Also, e-commerce could be used for the delivery of essential and non-essential products in districts designated as green and orange zones. In red zones, e-commerce can only be used for the delivery of essential items, an MHA official said.
Salons, liquor shops
In another significant addition, the official said barbers and salons could also open in orange and green zones. Liquor shops could open in all zones, except containment areas. In urban areas, liquor shops that are not in market complexes and malls could open everywhere.
Regarding the entry of domestic helps, electricians, plumbers and others, the official said Residents Welfare Association (RWAs) in all zones, except containment areas, should take a call “by keeping health protocols in mind”.
“In case of any mishappening, the responsibility lies with the person allowing the outsiders in their homes,” said the official.
Public transport was still barred, except in green zones where buses have been allowed to ply with 50% capacity.
MHA also issued a separate clarification for orange zones where it said that “inter-district and intra-district plying of buses remains prohibited.” According to the guidelines issued on Friday, buses were allowed only in green zones with a 50% cap.
“However, States and Union territories based on their assessment and priorities, may choose to permit a lesser number of activities,” MHA said.
Green zones are districts with either zero confirmed cases till date; or, no confirmed case in the last 21 days. Red zones are defined based on the total number of active cases, doubling rate of confirmed cases, extent of testing and surveillance feedback from the districts. The districts, which are neither defined as red nor green, shall be classified as orange zones. According to the Health Ministry’s classification, there are 130 red zone districts, 284 orange zone districts and 319 green zone districts in the country.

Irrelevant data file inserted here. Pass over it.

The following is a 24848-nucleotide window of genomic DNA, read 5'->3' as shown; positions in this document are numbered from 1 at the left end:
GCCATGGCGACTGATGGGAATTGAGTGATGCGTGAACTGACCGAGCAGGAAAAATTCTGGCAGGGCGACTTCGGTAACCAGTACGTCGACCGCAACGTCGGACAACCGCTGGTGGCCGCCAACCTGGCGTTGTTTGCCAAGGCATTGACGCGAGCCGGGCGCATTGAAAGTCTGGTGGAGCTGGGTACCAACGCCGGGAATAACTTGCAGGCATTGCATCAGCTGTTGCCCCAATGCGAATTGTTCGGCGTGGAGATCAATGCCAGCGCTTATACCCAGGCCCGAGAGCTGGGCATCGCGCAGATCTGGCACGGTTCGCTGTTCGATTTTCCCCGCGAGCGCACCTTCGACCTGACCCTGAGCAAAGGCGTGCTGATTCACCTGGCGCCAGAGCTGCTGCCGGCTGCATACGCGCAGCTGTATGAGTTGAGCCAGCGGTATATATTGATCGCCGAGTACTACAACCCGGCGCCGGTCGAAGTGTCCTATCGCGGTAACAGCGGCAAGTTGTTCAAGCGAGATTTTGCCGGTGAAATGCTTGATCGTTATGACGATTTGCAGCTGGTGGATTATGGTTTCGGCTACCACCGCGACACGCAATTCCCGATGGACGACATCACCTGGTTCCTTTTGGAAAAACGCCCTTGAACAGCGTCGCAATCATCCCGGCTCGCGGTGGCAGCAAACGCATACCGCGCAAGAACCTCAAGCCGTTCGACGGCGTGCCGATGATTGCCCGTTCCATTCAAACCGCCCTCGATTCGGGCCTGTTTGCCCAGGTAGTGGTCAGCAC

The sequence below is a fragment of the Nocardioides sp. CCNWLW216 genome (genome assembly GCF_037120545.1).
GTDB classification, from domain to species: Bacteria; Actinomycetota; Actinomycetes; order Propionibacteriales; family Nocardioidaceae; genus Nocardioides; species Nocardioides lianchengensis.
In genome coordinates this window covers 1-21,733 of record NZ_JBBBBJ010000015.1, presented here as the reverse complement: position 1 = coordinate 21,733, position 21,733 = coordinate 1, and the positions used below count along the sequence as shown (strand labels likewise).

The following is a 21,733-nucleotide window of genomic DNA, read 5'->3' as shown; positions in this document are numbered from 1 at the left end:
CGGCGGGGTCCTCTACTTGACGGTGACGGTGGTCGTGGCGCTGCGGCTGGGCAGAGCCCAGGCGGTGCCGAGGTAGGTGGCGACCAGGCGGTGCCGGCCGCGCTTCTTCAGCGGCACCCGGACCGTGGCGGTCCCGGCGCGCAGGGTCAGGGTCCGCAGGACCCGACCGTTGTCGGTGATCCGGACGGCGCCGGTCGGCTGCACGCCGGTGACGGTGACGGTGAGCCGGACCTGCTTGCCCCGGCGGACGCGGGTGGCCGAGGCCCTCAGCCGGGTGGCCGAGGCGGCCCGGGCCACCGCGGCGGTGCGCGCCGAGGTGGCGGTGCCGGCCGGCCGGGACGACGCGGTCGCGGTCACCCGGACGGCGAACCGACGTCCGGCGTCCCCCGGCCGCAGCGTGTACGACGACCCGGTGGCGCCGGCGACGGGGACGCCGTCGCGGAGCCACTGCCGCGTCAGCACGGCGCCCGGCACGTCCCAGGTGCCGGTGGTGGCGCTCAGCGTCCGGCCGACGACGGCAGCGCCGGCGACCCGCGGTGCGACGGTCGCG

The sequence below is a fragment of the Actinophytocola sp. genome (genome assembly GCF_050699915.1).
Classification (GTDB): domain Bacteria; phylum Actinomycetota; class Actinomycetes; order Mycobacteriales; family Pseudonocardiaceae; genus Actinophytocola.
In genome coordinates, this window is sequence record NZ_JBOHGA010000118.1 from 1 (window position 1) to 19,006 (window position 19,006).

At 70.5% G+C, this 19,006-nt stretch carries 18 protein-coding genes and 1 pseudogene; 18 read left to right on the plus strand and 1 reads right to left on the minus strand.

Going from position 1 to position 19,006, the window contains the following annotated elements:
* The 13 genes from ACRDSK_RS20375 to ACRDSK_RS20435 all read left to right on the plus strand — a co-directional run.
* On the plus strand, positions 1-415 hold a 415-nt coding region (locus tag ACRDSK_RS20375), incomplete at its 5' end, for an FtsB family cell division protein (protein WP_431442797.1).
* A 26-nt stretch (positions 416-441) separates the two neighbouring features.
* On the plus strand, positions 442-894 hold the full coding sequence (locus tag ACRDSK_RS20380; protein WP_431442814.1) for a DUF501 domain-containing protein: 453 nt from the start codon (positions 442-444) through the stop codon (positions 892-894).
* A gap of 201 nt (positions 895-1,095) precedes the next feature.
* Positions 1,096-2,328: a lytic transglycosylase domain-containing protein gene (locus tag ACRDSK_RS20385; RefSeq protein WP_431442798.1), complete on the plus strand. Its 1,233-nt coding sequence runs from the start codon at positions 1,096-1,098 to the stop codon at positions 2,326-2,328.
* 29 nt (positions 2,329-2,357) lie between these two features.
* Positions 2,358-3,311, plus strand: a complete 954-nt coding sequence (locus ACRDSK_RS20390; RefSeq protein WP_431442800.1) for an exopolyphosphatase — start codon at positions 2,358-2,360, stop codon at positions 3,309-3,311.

Social Justice Dept. writes to National Informatics Centre
Downloading of the Aarogya Setu app has been made mandatory for employees.
The government’s Aarogya Setu app to track COVID-19 cases is not accessible to persons with disabilities (PwD), particularly those with hearing and visual challenges, the Social Justice and Empowerment Ministry has informed the Ministry of Electronics and Information Technology (MeitY) and the app developer, the National Informatics Centre (NIC).
Downloading the app has been made mandatory for all government staff by the Department of Personnel and Training through an order on April 29 and for all employees in the public and private sectors through a Union Home Ministry order on Friday.
The Social Justice Ministry’s Department of Empowerment of PwD (DEPwD) wrote to the MeitY and NIC on April 27 listing the shortcomings of the app.
“The Aarogya Setu app needs to have a separate section with specific information for persons with hearing impairment with sign language interpretation/close captioning. So far as persons with visual impairment are concerned, provision for audio guide for navigation, audio description of colour used, proper colour contrast etc. need to be incorporated,” the DEPwD wrote, asking the NIC and MeitY to address the concerns.
Disability rights activist and founder of Smarthyam Anjlee Agarwal said on Saturday that the app had been tested by 11 persons with visual challenges and who were associated with the NGO. The app was found to be inaccessible, which was a violation of the Rights of Persons with Disabilities Act, 2016, she said. She added that a report of the findings of the testing had been sent to the DEPwD on Saturday.
The Smarthyam report said that according to users, the screen reader in the app did not announce the purpose of all controls or the type of control, whether a link or button.
The report added users could not identify the number of slides in a carousel, so after receiving the information in the first slide they could miss out on information in other slides. On the “Your status”, “COVID updates” and “E-Pass” tabs of the app, the screen reader was not announcing the control type, so users did not know these were interactive tabs, the report said.